Queensland Women's Association Kalkadoon president honours Mum in Naidoc tribute

REMEMBRANCE: Judy Martyr (centre) with grandson and daughter Jodi, at the Kalkadoon Keeping Place during Naidoc Week. Photo: Esther MacIntyre
REMEMBRANCE: Judy Martyr (centre) with grandson and daughter Jodi, at the Kalkadoon Keeping Place during Naidoc Week. Photo: Esther MacIntyre

Judy Martyr is a proud Kalkadoon woman, just like her mother.

Born in Cloncurry where her parents were married, Judy moved to Mount Isa with her family as a youngster.

She has taken on the role of president for Queensland Country Women’s Association (QCWA’s) Copper City Mount Isa Branch.

During Naidoc Week, Judy honoured her mother.

So have you lived mostly in Mount Isa? 

“Yes, mostly. I have actually moved away three times, but I have always made it back to my family.”

“Being a very proud Kalkadoon woman, and with it being Naidoc Week and reconciliations on everybody’s plate, all the time, to think that my mum would be really proud today, that I have been able to be part of the CWA and especially be president of an organisation,” Judy said.

“My mum was very special in my life – she passed away in December last year and I’m actually wanting to do this interview today as a bit of a tribute to mum, as well. 

“Aunty Shirl was a very well respected elder in the community and this would be her first Naidoc celebration. that she hasn’t been able to attend. And, I really felt it this year, that she’s not here.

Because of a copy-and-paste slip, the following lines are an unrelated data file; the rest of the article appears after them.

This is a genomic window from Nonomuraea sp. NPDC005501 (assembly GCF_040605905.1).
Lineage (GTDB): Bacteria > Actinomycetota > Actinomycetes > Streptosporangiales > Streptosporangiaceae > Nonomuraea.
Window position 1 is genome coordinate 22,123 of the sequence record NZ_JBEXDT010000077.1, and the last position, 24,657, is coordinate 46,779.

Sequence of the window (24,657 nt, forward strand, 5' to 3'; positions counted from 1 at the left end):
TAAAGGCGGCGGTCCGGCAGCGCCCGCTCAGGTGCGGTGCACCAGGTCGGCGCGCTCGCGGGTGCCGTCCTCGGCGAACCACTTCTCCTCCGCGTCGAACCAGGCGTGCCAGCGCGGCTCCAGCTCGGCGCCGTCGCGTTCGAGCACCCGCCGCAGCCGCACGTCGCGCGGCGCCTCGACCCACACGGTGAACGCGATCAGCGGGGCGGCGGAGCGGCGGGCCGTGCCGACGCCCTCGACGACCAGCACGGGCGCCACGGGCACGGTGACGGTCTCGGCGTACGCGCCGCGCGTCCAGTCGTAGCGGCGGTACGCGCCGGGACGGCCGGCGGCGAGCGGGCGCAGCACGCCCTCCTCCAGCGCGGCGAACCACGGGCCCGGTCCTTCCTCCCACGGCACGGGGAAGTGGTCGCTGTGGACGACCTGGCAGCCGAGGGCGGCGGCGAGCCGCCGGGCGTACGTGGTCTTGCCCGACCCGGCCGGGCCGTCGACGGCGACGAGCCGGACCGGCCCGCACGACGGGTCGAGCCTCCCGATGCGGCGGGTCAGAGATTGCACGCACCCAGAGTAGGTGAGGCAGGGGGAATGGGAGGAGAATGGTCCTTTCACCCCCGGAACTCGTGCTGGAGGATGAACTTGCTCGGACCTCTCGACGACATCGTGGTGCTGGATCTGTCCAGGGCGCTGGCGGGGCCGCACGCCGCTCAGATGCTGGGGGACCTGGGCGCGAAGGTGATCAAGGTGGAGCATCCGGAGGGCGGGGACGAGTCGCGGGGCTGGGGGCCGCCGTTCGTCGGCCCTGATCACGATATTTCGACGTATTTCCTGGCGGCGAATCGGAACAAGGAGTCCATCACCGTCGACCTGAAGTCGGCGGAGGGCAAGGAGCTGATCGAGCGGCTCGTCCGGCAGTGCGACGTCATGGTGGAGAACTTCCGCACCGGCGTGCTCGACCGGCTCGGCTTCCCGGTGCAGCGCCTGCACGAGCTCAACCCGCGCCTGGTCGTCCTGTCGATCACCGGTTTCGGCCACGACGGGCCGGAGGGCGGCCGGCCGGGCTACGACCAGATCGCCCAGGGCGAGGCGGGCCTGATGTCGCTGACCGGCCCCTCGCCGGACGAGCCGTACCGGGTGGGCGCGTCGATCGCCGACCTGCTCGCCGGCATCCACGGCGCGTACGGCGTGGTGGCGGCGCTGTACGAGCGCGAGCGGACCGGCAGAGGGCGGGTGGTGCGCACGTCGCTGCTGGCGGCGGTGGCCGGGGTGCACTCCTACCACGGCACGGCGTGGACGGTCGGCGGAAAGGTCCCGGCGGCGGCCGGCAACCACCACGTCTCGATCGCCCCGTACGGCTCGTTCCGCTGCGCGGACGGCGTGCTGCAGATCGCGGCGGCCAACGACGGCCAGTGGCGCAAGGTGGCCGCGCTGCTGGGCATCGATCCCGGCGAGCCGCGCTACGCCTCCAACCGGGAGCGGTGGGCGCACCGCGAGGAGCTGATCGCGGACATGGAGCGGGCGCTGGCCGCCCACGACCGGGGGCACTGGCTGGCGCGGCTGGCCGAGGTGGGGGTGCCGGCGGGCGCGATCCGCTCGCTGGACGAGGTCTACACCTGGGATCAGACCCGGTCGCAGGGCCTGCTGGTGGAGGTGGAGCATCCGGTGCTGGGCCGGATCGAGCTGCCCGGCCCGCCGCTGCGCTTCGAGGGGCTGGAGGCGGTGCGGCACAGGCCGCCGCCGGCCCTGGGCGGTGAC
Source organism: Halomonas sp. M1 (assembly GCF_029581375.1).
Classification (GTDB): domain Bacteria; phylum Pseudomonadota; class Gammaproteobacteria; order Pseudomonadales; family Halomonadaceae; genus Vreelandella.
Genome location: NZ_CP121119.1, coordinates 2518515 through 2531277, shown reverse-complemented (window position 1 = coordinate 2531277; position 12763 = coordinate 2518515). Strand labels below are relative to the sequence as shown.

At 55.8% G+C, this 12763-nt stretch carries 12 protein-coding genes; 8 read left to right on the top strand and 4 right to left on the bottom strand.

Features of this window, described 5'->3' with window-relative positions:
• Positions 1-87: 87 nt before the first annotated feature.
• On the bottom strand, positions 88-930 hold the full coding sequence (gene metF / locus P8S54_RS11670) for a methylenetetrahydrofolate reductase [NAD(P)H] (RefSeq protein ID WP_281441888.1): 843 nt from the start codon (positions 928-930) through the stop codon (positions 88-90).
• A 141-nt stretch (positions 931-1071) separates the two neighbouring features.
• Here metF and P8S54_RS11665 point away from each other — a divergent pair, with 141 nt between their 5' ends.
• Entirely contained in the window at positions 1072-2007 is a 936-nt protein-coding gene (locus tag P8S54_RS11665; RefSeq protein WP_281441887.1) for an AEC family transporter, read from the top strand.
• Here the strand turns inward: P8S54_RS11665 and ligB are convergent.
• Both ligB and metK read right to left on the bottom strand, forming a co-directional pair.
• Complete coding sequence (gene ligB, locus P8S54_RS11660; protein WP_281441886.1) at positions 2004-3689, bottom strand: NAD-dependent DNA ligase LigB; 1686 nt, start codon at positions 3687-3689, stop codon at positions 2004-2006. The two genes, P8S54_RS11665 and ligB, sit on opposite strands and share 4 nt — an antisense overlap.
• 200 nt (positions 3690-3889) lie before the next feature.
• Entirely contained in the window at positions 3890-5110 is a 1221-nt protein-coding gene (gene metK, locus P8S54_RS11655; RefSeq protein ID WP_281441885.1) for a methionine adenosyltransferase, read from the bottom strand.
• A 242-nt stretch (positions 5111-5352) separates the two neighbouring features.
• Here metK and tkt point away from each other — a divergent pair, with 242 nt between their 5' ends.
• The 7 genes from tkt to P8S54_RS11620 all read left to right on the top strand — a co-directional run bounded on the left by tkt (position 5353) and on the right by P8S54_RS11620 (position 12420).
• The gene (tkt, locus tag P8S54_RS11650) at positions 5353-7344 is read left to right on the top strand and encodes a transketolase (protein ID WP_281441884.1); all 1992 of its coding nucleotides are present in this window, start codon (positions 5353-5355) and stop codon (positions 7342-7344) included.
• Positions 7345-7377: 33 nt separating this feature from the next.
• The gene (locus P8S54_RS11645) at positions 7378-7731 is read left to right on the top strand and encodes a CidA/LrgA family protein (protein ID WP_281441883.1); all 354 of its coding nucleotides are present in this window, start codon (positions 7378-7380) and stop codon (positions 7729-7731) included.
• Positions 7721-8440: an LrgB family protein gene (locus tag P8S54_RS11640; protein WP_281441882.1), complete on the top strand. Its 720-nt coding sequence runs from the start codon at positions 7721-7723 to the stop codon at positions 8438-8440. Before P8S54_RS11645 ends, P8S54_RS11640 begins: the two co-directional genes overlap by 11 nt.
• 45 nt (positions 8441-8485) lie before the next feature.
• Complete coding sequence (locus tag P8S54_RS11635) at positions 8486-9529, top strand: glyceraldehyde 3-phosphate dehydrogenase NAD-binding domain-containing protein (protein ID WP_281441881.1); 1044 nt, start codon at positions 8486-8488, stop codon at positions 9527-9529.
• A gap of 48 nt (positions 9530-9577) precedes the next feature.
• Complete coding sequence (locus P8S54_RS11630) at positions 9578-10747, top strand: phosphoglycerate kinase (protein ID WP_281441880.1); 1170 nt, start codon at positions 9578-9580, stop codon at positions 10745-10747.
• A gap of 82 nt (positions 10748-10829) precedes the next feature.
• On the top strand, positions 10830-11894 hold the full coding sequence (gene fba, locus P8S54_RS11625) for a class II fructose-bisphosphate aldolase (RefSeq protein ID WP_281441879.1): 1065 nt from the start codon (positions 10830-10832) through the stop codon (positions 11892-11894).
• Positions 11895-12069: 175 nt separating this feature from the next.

Judy wears her mum's earrings with pride at the Kalkadoon Keeping Place during Naidoc Week in Mount Isa.

Judy wears her mum's earrings with pride at the Kalkadoon Keeping Place during Naidoc Week in Mount Isa.

“Last year I attended the seniors lunch with her for the first time – because I actually turned a senior last year, so I had that invitation which was very special, to be able to go with my mum,” Judy said.

“I am wearing my mum’s earrings for Naidoc Week. These are hand painted by her.”

“She did paint a lot, she was an artist in her own right here and she has paintings all over the place; people that have bought little paintings, and she donated paintings to various places. And the family have a lot of her paintings, we all have at least one,” Judy said.

Judy has one of her mother’s paintings hanging in the kitchen above her sink, where she can see it every day.

It was evident how much Judy and her family love and miss her mother, their Aunty Shirl.

Is Judy artistic, though?

“Not at all,” she laughed.  

“I’m probably artistic in the way of arranging furniture around the house and making things look a little bit pretty. Clothes. And I think I got that from Mum, too. 

“Mum was very artistic. In painting, floral arrangements. Dress sense – she never went out unless she was dressed well and she always had lipstick on,” Judy said.

What does Naidoc really mean to you?

“It’s about the pride of being a Kalkadoon woman in today’s world. I just really want to pay tribute and say that we are still following on from her and celebrating our heritage. And she is very proud of the fact that I’m president on the CWA,” Judy said.

When did you take on this role with QCWA?

I became involved with QCWA probably around three years ago, and I became president of the Copper City Mount Isa Branch last year.

QCWA FOUNDER RUTH FAIRFAX:

​ “In our Association we are a great sisterhood of women and a democratic one, putting aside petty difficulties of position, wealth and pride. We are out to be a mutual help to one another, the town to the country and the country to the town and there is plenty of room for improvement in this way.”